GERRY CRANHAM IS PROBABLY THE GREATEST SPORTS PHOTOGRAPHER OF ALL TIME
Words: Josh Millar
Interview: Seb White
Images: Offside Sports Photography
Gerry Cranham turns 90 today. He’s seen as one of the greatest sports photographers in living memory. So we rang up Mark Leech, who worked alongside Gerry on and off from the 1970s onwards, to find out what makes Gerry so special and also spoke to the man himself in Issue 1 of MUNDIAL Magazine.
MARK LEECH ON CRANHAM
“I first came across Gerry when he had been to Longchamp to photograph a horse that was fancied for the Derby. He wondered where all the crowds were going and virtually followed them to the Parc des Princes where he blagged his way into the European Cup Final. He sat behind the net near me as the violence flared and the police ordered us all to move. I couldn’t leave that spot because if Cranham got the goal picture, my excuses to my boss would be invalid!
“He would never use the cliché of him being a "fly on the wall" because he wasn't like that. But in all of his years as a photographer, he never had a picture of himself with his subjects. He never had any signed memorabilia, and never asked for anything from the people he was photographing. That's what enabled him to get into the dressing room with people like Jimmy Greaves and Muhammad Ali. He never got in their way; he always understood what was needed from him.
“Gerry’s work was on another planet from mine as a youngster, and although my work was being used in national newspapers and football magazines, mainly in black and white, he was producing amazing colour images, and I didn’t really know how. You’d have thought he was a specialist in whichever sport he covered, be it ice skating or boxing.”
CRANHAM ON CRANHAM
“I had to give up athletics because I injured my foot, so I became a coach and bought a camera to take pictures of the guys I was training, and it all started from there. It was trial and error as I wasn’t trained as a photographer. I just made a dark room in the coal cellar, it was so primitive, but I just picked it up…
“They were very restrictive on allowing people in, so I’d just buy a ticket and start shooting from some obscure spots, and luckily my stuff started to stand out. I’d always try and do something that was different, that was daring. There wasn’t the opposition or competition then if somebody was very different, it stood out. I was also very persistent because I had a wife and five children and there was a lot of income to be earned—I couldn’t afford failure!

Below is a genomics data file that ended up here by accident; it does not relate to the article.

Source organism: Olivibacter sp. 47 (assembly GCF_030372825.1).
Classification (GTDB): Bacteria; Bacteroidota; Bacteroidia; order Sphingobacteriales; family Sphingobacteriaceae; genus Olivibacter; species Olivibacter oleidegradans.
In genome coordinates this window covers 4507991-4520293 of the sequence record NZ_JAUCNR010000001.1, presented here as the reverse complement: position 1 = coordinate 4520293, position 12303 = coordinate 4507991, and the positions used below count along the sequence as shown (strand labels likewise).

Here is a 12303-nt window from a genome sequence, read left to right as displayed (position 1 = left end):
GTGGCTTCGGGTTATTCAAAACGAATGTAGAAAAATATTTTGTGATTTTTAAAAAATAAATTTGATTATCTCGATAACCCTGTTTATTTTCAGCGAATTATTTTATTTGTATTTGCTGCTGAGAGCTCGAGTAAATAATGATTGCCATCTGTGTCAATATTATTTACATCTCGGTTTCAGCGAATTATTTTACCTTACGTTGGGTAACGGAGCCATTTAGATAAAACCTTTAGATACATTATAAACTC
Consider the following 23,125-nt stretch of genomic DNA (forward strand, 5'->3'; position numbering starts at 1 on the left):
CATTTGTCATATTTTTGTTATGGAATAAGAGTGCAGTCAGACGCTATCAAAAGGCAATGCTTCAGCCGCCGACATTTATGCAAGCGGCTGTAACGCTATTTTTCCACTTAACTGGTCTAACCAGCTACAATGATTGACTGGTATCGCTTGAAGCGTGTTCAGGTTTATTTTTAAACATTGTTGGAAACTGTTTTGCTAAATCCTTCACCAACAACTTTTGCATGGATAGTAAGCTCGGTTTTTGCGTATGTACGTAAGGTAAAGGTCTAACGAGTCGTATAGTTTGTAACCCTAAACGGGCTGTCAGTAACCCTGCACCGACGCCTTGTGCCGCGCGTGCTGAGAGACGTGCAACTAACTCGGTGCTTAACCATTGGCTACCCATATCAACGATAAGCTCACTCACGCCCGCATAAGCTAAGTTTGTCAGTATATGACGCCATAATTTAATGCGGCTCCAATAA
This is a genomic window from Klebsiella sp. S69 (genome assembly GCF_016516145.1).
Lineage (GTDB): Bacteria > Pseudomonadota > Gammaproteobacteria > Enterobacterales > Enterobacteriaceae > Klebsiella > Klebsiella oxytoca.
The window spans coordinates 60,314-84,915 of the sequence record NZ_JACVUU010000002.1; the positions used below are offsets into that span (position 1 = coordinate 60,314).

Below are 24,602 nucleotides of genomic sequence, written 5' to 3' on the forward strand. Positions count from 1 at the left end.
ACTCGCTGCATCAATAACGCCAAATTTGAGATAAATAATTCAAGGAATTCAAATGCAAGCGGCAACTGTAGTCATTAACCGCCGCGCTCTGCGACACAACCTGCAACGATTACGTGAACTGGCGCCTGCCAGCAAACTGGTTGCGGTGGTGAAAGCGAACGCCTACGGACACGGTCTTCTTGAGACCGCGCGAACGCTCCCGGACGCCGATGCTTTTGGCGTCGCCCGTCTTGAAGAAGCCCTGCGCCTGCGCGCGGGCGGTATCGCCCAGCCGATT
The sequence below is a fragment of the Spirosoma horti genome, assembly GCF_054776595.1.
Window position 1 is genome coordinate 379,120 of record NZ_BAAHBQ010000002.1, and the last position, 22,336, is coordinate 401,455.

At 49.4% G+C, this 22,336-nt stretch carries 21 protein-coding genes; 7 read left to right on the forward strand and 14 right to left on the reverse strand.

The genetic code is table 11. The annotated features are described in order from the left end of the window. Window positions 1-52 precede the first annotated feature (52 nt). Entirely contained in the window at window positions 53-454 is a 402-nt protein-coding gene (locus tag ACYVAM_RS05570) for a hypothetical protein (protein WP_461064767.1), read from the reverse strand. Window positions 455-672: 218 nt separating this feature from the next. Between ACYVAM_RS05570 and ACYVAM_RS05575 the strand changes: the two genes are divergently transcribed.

“I went over to the Sports Illustrated office in America, and while I was there, Kennedy was shot, and being the only English photographer out there I eventually ended up in the White House when LBJ was declared President!
“A few days later I was at the Boston Celtics basketball match, and a colleague said do you want to have one of these new remotes which only the Americans were using. I picked it up on the hoof, and when I got back, I used it at the Tottenham v Chelsea match, and that image has been immortalised.
“At a football match, I’d always make sure I’d do the crowds inside and outside; I was always trying to be different.
“We didn’t have the speed of the digital cameras like these days; you really had to make it work. I would always plan what I was going to do; I had to, remember this was before auto-focus.
“I was inspired by the time life way of doing things, creating picture essays in colour. I was one of the first to shoot a lot in colour over here, and it helped me get ahead.”
“I once did a feature on Tottenham, and I got to go anywhere, Bill Nicholson was a great man, good with his men and was very well liked. They were a family as much as a football team. I’d even be in the dressing room when they were getting told off. I never abused it and pushed my luck; I just kept in the background. I was so naive I never realised the significance of it all.
“Stein was like Nicholson, I got quite friendly with him, and he seemed to like me and gave me access to the dressing room and everything.
“I managed to get into one FA Cup final by tying a white handkerchief around my arm and saying I was press, and one of the other photographers even tried to get me chucked out.
“It was the World Cup final; I ended up shooting about 28 rolls! When the game was getting to the critical stage, again looking for something different, I went and photographed the benches, and at that moment the last goal was scored. I got a bollocking from the editor for missing the last goal, but the one I shot ended up being a very famous picture, it certainly helped me in the long run career-wise.
“I was with the Sunday Times to do a piece on horse racing, and after we’d done it, Scott, the journalist I was with just said ‘let’s go and watch the European Cup Final’, and we bluffed our way in, behind the goal.
“When the Leeds goal was disallowed, there was a riot going on behind me, and a German photographer had been hit by something, and his eye was hanging out, but I didn’t move far from my spot!
“In my day everything was done a lot more thoroughly, there was a lot more time. I used to have to lug all this gear around; I worked with four cameras and a big bag of lenses. Now my back is really bad—I've had two lots of major surgery, and I can hardly walk! But I was very lucky, I met the right people, and I made a point of listening to them and took note of what they said.
“It’s very pleasing to see my pictures still around and that they haven’t gone forever.”Did you like that? You should probably subscribe to our quarterly magazine, then. You won't regret it.